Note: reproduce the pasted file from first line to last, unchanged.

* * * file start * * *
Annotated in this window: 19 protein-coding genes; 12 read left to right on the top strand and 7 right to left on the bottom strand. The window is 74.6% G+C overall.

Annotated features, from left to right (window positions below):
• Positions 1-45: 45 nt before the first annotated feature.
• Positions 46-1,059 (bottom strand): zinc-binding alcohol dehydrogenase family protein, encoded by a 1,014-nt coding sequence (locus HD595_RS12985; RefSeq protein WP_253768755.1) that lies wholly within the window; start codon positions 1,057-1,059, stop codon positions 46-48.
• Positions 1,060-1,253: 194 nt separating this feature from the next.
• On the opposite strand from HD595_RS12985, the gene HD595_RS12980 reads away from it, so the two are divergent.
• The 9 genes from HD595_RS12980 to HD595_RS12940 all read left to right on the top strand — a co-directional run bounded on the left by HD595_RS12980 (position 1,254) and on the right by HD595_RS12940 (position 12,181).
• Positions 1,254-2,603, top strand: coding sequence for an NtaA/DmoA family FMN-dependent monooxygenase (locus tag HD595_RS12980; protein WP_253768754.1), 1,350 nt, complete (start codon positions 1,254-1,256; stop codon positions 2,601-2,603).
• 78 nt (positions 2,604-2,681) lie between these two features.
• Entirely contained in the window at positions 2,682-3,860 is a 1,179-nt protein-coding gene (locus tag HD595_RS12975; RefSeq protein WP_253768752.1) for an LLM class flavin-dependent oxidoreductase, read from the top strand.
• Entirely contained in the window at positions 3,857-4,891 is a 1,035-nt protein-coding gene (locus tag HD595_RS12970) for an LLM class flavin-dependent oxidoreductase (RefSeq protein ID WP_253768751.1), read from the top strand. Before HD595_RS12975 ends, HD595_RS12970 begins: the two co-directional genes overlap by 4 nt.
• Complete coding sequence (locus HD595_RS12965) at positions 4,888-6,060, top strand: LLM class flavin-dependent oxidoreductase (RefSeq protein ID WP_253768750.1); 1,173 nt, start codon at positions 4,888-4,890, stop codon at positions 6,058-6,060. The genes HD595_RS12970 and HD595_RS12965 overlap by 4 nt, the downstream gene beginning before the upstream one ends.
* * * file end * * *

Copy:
Annotated in this window: 19 protein-coding genes; 12 read left to right on the top strand and 7 right to left on the bottom strand. The window is 74.6% G+C overall.

Annotated features, from left to right (window positions below):
• Positions 1-45: 45 nt before the first annotated feature.
• Positions 46-1,059 (bottom strand): zinc-binding alcohol dehydrogenase family protein, encoded by a 1,014-nt coding sequence (locus HD595_RS12985; RefSeq protein WP_253768755.1) that lies wholly within the window; start codon positions 1,057-1,059, stop codon positions 46-48.
• Positions 1,060-1,253: 194 nt separating this feature from the next.
• On the opposite strand from HD595_RS12985, the gene HD595_RS12980 reads away from it, so the two are divergent.
• The 9 genes from HD595_RS12980 to HD595_RS12940 all read left to right on the top strand — a co-directional run bounded on the left by HD595_RS12980 (position 1,254) and on the right by HD595_RS12940 (position 12,181).
• Positions 1,254-2,603, top strand: coding sequence for an NtaA/DmoA family FMN-dependent monooxygenase (locus tag HD595_RS12980; protein WP_253768754.1), 1,350 nt, complete (start codon positions 1,254-1,256; stop codon positions 2,601-2,603).
• 78 nt (positions 2,604-2,681) lie between these two features.
• Entirely contained in the window at positions 2,682-3,860 is a 1,179-nt protein-coding gene (locus tag HD595_RS12975; RefSeq protein WP_253768752.1) for an LLM class flavin-dependent oxidoreductase, read from the top strand.
• Entirely contained in the window at positions 3,857-4,891 is a 1,035-nt protein-coding gene (locus tag HD595_RS12970) for an LLM class flavin-dependent oxidoreductase (RefSeq protein ID WP_253768751.1), read from the top strand. Before HD595_RS12975 ends, HD595_RS12970 begins: the two co-directional genes overlap by 4 nt.
• Complete coding sequence (locus HD595_RS12965) at positions 4,888-6,060, top strand: LLM class flavin-dependent oxidoreductase (RefSeq protein ID WP_253768750.1); 1,173 nt, start codon at positions 4,888-4,890, stop codon at positions 6,058-6,060. The genes HD595_RS12970 and HD595_RS12965 overlap by 4 nt, the downstream gene beginning before the upstream one ends.